I hate to say it but this is a pretty far cry from what I expected from the team that was fomerly Tru. In fact, even the food at Brasserie T (the team's fantastic former restaurant in Northfield), outshines the food currently on the menu at OdT. I'm not sure exactly what's going on but OdT appears to be aiming much lower than it originally was. Is it the hotel guests, the local audience or other factors which are catalyzing these changes? I wish I knew.

There are still a lot of strong points about OdT. The food, in spite of the multiple changes I describe above, remains tasty for the most part (although I'd avoid the perfunctory lasagna). Their awesome wine program is a draw in and of itself. Gale Gand's desserts are also an attraction of their own. The space is lovely and the service is fantastic.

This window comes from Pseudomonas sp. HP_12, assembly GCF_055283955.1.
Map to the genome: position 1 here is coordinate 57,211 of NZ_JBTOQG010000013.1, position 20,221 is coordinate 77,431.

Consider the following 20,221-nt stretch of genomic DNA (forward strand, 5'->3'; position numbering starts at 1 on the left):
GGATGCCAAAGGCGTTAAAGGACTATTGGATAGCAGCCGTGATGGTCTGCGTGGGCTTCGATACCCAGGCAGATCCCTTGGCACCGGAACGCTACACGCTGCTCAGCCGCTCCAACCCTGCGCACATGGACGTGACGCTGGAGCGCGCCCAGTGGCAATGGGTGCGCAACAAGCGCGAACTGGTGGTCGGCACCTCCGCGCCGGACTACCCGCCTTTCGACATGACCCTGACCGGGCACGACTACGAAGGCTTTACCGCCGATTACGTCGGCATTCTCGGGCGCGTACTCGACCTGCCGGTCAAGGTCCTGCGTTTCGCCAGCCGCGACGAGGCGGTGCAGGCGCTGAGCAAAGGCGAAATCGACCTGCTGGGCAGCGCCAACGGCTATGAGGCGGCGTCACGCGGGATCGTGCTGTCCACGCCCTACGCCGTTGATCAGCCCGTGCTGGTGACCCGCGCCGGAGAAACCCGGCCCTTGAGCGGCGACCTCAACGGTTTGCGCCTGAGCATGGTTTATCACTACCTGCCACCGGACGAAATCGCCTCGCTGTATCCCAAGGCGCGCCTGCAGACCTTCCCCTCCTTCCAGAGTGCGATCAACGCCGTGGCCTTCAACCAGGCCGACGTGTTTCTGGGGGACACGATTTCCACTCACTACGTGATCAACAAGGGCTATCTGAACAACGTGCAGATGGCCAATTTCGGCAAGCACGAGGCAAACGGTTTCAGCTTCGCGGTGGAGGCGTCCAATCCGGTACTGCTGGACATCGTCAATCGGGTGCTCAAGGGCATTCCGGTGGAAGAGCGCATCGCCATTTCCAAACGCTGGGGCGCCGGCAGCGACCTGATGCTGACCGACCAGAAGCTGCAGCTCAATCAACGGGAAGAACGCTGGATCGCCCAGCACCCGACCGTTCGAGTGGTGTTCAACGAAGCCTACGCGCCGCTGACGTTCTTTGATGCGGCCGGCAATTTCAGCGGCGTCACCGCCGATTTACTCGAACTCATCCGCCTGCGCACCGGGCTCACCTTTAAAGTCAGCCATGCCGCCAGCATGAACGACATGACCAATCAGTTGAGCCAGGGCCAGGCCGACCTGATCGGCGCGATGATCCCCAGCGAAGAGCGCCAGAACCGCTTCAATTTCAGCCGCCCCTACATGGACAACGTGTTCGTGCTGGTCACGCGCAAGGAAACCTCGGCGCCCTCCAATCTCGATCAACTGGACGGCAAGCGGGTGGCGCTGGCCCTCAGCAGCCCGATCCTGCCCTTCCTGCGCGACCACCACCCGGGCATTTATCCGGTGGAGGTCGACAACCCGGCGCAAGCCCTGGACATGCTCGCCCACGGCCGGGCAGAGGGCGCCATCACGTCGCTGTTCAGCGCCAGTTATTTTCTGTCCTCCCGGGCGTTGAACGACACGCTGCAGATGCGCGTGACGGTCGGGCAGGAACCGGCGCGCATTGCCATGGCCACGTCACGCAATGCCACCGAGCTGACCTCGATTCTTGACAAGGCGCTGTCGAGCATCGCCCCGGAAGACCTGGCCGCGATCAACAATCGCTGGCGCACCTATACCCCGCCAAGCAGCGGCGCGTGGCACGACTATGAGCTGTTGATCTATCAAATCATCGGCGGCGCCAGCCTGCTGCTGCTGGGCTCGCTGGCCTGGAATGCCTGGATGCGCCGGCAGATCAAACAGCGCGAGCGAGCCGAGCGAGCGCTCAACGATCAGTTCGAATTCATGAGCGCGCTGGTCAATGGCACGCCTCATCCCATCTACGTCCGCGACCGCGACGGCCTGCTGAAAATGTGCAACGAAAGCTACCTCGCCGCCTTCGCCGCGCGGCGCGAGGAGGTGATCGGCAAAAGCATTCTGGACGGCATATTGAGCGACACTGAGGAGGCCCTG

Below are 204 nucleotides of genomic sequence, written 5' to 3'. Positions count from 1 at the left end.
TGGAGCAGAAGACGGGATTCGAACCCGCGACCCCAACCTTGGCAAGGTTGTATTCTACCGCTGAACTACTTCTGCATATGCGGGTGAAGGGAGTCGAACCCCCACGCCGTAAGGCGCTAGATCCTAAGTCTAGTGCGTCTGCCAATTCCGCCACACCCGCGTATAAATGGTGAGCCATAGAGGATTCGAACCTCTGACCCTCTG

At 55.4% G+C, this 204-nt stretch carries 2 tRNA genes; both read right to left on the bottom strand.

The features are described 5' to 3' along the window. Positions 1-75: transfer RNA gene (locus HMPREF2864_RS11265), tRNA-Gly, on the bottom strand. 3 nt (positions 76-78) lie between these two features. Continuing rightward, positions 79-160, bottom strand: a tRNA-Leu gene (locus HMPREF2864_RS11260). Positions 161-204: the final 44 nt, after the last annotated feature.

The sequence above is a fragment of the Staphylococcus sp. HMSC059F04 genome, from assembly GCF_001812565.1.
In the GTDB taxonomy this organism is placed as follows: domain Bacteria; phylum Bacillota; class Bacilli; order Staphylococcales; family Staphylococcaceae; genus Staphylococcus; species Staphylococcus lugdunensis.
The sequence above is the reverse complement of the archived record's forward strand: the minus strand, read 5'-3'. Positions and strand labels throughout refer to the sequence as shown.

But, I have to say that this food is food which could be had just about anywhere. The distinctive elements of the menu and some of the best preparations seem to be evaporating. I assume that these changes represent a struggle between the kitchen team's desires and the reality of who their audience is. I hope that, at least in some ways, OdT can revert back to its previous, dinstinctive form. I understand that a hotel restaurant must cater to the desires of its guests. I understand that a north-suburban restaurant must cater to the relatively conservative tastes of north-suburban residents. But the wholesale changes which are being implemented at OdT are, for fans of serious food, a bit worrisome.

=R=

"Hey, hey, careful man! There's a beverage here!" --The Dude, The Big Lebowski

LTHForum.com -- The definitive Chicago-based culinary chat site